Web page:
Our Valentines Day love story …
We are delighted to be included in Rising Stars report by CRN CHANNELWEB.CO.UK in partnership with Agilitas. It highlights six small to mid-sized UK tech providers lighting up the industry with growth and profitability.
We help organisations grow through investment in Microsoft technology. We enjoyed a “barnstorming” 2018, with £407,000 net profit on revenues that vaulted 35% to £2.6m. This ranked us 343 in VAR 350. Our focus on “success management” helped us record some LOVELY revenue and profit growth. We substantially grew again in 2019, and 2020 is proving to be extremely busy! MD Rob Mossop explains …
Has being a start-up without any baggage allowed you to approach the market differently from more established Microsoft partners? We were very much a born-in-the-cloud consultancy and came in from day one with a transformative objective and transformative mandate from the customer. Certainly in the early days that really helped us stand out. But we realised if we didn’t shift gears quickly, the core technical transformation part of it was likely to become commoditised. And the thing we hit upon then, which is still very much true today, is that when I go and see a new customer for the first time, the first and – to be honest – only question I’m interested in is where they are trying to grow to as an organisation, and working back from that. We have evolved our consultative capabilities towards more of a focus on what we call success management, but also sustainable value realisation: making sure that in five years’ time, they’re not sitting there saying, ‘why on earth did we buy this particular set of licences’, but, actually, ‘we achieved everything that we thought we were going to’.
Minttulip is among the 15 most profitable firms we track, and is growing swiftly. To what do you attribute that? I think it’s because our message and commitment to customers is that we’re actually going to help them deliver measurable value from what we do. We don’t just sit there and turn things on. Because that is, as I say, a pretty commoditised service.
How are you planning to scale the business? We have a sweet spot around how big we should get – I don’t think we’re necessarily destined to push somebody out of the big five arena. We’re small, agile and reactive, and we’re trying to build those relationships on an individual basis as well as a company. We’re 40-odd people and our ideal size is probably 60 to 80 consultants, plus, the usual wraparounds.
Minttulip was acquired by IT services firm Sword in 2017. Why did you opt to join forces with a larger firm? It was a bigger story to tell our customers. We’re always keen to leverage that relationship as often as we can. And we do that quite frequently because they’re bigger than us – they’re global. They have a diversity of capabilities. They have some capabilities which are very similar, which is great because it means we can draw on a larger resource pool in certain contexts where we need a bit of backup and a bit of extra support. And it gives customers confidence that we’re not just one organisation living and dying by itself.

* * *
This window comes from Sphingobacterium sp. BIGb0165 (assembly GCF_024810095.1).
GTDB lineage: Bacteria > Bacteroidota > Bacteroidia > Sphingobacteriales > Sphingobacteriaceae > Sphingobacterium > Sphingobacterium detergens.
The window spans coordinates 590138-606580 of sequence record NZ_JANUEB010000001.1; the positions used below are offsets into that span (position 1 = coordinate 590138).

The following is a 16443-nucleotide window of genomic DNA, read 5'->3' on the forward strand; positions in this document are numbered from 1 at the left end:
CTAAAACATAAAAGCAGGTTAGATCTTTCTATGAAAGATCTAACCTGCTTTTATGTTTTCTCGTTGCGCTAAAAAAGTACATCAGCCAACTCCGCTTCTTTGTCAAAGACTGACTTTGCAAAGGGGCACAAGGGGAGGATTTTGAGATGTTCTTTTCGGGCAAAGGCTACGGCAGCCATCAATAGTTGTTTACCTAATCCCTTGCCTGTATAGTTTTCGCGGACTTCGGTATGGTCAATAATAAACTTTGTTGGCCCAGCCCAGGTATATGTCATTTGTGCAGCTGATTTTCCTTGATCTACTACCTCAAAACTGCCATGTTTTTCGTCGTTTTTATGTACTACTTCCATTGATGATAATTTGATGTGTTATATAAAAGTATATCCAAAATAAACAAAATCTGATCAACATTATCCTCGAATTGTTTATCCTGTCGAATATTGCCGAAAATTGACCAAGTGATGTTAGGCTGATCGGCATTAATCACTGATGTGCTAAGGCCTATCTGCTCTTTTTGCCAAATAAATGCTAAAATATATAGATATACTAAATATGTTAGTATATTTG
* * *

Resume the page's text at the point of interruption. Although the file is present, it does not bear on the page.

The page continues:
What metrics do you look at outside growth and profits? Customer happiness and satisfaction is probably the most critical factor that I look at. That would be crystallised in things like willingness to act as case studies and references. Outside that, the most critical piece is the happiness and wellbeing of staff, because the reality is that good consultants are hard to find, and you need to keep them. Our staff turnover is pretty low. Generally in a year it’s between around five and seven per cent.
How will successful firms in the channel need to reshape their businesses in the 2020s? One is understanding the kind of relationship that I think customers want from their suppliers. And that’s very much the model of long-term, shared purpose. So not just coming in from the perspective of the salesperson trying to hit a quota on a target, but from a perspective of ‘OK, we’re going to have peaks and troughs over a period of time, but we’ll always make the effort to understand what the longer-term story is’. The second element is co-opetition. And that’s the recognition that customers probably don’t want you to do everything for them. They probably expect you to work with your competitors to find the best solution for them.